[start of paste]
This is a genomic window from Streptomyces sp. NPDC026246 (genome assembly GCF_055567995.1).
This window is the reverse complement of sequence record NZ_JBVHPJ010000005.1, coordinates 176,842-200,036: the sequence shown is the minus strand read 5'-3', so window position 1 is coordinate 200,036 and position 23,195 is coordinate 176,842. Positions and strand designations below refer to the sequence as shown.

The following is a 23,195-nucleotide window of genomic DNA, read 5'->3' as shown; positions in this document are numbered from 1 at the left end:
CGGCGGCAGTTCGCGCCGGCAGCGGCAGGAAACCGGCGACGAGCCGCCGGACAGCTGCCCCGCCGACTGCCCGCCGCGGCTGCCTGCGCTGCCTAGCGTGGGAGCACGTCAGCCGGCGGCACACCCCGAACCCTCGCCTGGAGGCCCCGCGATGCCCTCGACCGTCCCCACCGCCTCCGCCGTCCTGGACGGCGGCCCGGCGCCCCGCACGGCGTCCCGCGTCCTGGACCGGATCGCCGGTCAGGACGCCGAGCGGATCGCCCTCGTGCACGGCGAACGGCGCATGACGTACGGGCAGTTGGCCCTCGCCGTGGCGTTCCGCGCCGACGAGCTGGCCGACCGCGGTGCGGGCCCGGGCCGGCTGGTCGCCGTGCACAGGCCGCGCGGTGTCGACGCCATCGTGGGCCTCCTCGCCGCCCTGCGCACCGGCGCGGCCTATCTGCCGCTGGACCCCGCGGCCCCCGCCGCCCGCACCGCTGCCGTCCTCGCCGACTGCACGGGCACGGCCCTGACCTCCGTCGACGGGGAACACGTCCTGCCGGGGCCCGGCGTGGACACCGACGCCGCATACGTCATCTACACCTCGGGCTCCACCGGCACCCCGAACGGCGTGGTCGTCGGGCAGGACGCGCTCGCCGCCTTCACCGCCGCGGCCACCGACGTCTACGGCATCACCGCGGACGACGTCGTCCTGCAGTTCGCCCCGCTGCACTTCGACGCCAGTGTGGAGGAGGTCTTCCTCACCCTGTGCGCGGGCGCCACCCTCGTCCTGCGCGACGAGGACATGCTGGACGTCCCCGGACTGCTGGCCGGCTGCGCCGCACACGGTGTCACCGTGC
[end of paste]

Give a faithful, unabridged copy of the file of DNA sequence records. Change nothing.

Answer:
This is a genomic window from Streptomyces sp. NPDC026246 (genome assembly GCF_055567995.1).
This window is the reverse complement of sequence record NZ_JBVHPJ010000005.1, coordinates 176,842-200,036: the sequence shown is the minus strand read 5'-3', so window position 1 is coordinate 200,036 and position 23,195 is coordinate 176,842. Positions and strand designations below refer to the sequence as shown.

The following is a 23,195-nucleotide window of genomic DNA, read 5'->3' as shown; positions in this document are numbered from 1 at the left end:
CGGCGGCAGTTCGCGCCGGCAGCGGCAGGAAACCGGCGACGAGCCGCCGGACAGCTGCCCCGCCGACTGCCCGCCGCGGCTGCCTGCGCTGCCTAGCGTGGGAGCACGTCAGCCGGCGGCACACCCCGAACCCTCGCCTGGAGGCCCCGCGATGCCCTCGACCGTCCCCACCGCCTCCGCCGTCCTGGACGGCGGCCCGGCGCCCCGCACGGCGTCCCGCGTCCTGGACCGGATCGCCGGTCAGGACGCCGAGCGGATCGCCCTCGTGCACGGCGAACGGCGCATGACGTACGGGCAGTTGGCCCTCGCCGTGGCGTTCCGCGCCGACGAGCTGGCCGACCGCGGTGCGGGCCCGGGCCGGCTGGTCGCCGTGCACAGGCCGCGCGGTGTCGACGCCATCGTGGGCCTCCTCGCCGCCCTGCGCACCGGCGCGGCCTATCTGCCGCTGGACCCCGCGGCCCCCGCCGCCCGCACCGCTGCCGTCCTCGCCGACTGCACGGGCACGGCCCTGACCTCCGTCGACGGGGAACACGTCCTGCCGGGGCCCGGCGTGGACACCGACGCCGCATACGTCATCTACACCTCGGGCTCCACCGGCACCCCGAACGGCGTGGTCGTCGGGCAGGACGCGCTCGCCGCCTTCACCGCCGCGGCCACCGACGTCTACGGCATCACCGCGGACGACGTCGTCCTGCAGTTCGCCCCGCTGCACTTCGACGCCAGTGTGGAGGAGGTCTTCCTCACCCTGTGCGCGGGCGCCACCCTCGTCCTGCGCGACGAGGACATGCTGGACGTCCCCGGACTGCTGGCCGGCTGCGCCGCACACGGTGTCACCGTGC